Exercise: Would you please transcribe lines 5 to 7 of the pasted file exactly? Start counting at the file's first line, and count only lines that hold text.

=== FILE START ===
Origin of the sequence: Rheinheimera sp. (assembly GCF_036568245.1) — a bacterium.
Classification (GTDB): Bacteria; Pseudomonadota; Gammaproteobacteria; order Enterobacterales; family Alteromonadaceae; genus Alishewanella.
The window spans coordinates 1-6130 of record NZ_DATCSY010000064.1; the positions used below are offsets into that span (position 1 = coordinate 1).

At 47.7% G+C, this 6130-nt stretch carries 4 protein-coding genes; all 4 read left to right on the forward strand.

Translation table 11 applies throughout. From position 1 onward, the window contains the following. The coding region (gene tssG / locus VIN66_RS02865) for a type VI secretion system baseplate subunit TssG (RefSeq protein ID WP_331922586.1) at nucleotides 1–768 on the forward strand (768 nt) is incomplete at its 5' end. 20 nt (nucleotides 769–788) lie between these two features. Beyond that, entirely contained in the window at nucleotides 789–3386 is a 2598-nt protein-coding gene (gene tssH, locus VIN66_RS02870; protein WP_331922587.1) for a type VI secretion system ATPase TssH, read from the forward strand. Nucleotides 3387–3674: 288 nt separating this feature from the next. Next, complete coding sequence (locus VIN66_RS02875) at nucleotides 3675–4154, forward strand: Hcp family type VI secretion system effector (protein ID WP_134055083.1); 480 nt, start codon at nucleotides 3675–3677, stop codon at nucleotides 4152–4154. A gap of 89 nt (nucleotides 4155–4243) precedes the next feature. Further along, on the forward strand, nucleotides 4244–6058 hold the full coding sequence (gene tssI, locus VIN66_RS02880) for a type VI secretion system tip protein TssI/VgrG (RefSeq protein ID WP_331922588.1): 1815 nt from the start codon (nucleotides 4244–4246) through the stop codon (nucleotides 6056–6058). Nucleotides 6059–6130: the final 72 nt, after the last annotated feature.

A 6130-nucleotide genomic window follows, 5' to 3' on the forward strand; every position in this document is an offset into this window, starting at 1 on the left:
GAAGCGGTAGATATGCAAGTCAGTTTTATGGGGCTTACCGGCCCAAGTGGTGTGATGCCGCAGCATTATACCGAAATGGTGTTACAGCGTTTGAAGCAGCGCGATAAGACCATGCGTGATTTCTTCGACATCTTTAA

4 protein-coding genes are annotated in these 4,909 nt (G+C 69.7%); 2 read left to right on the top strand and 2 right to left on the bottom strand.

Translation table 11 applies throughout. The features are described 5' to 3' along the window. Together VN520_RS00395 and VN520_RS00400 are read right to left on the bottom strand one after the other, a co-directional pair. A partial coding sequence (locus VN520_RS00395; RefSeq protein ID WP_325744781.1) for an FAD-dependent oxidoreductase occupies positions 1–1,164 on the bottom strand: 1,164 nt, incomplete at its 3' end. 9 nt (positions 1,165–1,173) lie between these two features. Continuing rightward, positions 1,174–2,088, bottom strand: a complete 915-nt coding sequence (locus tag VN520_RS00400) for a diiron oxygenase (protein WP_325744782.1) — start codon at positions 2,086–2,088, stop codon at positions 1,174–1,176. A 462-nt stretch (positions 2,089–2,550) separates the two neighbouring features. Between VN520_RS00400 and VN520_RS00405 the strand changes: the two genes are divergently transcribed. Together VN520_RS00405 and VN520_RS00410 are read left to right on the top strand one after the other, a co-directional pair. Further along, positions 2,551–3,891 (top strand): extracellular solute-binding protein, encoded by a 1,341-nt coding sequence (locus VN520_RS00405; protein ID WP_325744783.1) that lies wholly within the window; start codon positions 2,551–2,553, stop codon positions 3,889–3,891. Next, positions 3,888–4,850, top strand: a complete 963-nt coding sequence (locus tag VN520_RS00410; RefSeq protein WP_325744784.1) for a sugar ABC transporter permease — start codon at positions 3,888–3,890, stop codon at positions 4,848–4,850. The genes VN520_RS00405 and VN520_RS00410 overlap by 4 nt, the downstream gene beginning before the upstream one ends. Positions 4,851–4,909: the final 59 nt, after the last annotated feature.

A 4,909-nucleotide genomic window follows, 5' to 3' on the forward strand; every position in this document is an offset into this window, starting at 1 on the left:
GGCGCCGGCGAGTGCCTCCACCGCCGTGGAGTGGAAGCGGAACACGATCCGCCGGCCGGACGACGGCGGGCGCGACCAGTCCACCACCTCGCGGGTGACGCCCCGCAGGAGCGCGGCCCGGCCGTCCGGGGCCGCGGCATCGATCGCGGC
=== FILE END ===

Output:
Translation table 11 applies throughout. From position 1 onward, the window contains the following. The coding region (gene tssG / locus VIN66_RS02865) for a type VI secretion system baseplate subunit TssG (RefSeq protein ID WP_331922586.1) at nucleotides 1–768 on the forward strand (768 nt) is incomplete at its 5' end. 20 nt (nucleotides 769–788) lie between these two features. Beyond that, entirely contained in the window at nucleotides 789–3386 is a 2598-nt protein-coding gene (gene tssH, locus VIN66_RS02870; protein WP_331922587.1) for a type VI secretion system ATPase TssH, read from the forward strand. Nucleotides 3387–3674: 288 nt separating this feature from the next. Next, complete coding sequence (locus VIN66_RS02875) at nucleotides 3675–4154, forward strand: Hcp family type VI secretion system effector (protein ID WP_134055083.1); 480 nt, start codon at nucleotides 3675–3677, stop codon at nucleotides 4152–4154. A gap of 89 nt (nucleotides 4155–4243) precedes the next feature. Further along, on the forward strand, nucleotides 4244–6058 hold the full coding sequence (gene tssI, locus VIN66_RS02880) for a type VI secretion system tip protein TssI/VgrG (RefSeq protein ID WP_331922588.1): 1815 nt from the start codon (nucleotides 4244–4246) through the stop codon (nucleotides 6056–6058). Nucleotides 6059–6130: the final 72 nt, after the last annotated feature.

A 6130-nucleotide genomic window follows, 5' to 3' on the forward strand; every position in this document is an offset into this window, starting at 1 on the left:
GAAGCGGTAGATATGCAAGTCAGTTTTATGGGGCTTACCGGCCCAAGTGGTGTGATGCCGCAGCATTATACCGAAATGGTGTTACAGCGTTTGAAGCAGCGCGATAAGACCATGCGTGATTTCTTCGACATCTTTAA